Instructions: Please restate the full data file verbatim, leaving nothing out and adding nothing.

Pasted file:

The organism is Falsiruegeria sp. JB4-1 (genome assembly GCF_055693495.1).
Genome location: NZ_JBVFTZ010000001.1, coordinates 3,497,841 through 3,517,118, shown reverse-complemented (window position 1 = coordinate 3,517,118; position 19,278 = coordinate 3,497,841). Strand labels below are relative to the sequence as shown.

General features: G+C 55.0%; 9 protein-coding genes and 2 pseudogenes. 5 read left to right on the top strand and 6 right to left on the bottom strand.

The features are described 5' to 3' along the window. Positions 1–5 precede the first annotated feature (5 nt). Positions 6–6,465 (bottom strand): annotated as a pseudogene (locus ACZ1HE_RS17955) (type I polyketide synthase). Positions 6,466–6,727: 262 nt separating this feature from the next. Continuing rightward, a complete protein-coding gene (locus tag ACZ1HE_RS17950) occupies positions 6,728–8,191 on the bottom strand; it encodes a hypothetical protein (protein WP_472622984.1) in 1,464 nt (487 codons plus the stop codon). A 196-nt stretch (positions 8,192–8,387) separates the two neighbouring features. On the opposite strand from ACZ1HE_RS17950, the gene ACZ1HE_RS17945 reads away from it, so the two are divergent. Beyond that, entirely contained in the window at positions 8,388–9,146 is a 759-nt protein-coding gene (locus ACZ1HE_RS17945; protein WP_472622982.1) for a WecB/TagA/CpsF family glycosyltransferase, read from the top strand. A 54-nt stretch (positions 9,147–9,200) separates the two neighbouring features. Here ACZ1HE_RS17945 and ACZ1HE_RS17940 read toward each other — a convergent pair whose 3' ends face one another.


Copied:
The organism is Falsiruegeria sp. JB4-1 (genome assembly GCF_055693495.1).
Genome location: NZ_JBVFTZ010000001.1, coordinates 3,497,841 through 3,517,118, shown reverse-complemented (window position 1 = coordinate 3,517,118; position 19,278 = coordinate 3,497,841). Strand labels below are relative to the sequence as shown.

General features: G+C 55.0%; 9 protein-coding genes and 2 pseudogenes. 5 read left to right on the top strand and 6 right to left on the bottom strand.

The features are described 5' to 3' along the window. Positions 1–5 precede the first annotated feature (5 nt). Positions 6–6,465 (bottom strand): annotated as a pseudogene (locus ACZ1HE_RS17955) (type I polyketide synthase). Positions 6,466–6,727: 262 nt separating this feature from the next. Continuing rightward, a complete protein-coding gene (locus tag ACZ1HE_RS17950) occupies positions 6,728–8,191 on the bottom strand; it encodes a hypothetical protein (protein WP_472622984.1) in 1,464 nt (487 codons plus the stop codon). A 196-nt stretch (positions 8,192–8,387) separates the two neighbouring features. On the opposite strand from ACZ1HE_RS17950, the gene ACZ1HE_RS17945 reads away from it, so the two are divergent. Beyond that, entirely contained in the window at positions 8,388–9,146 is a 759-nt protein-coding gene (locus ACZ1HE_RS17945; protein WP_472622982.1) for a WecB/TagA/CpsF family glycosyltransferase, read from the top strand. A 54-nt stretch (positions 9,147–9,200) separates the two neighbouring features. Here ACZ1HE_RS17945 and ACZ1HE_RS17940 read toward each other — a convergent pair whose 3' ends face one another.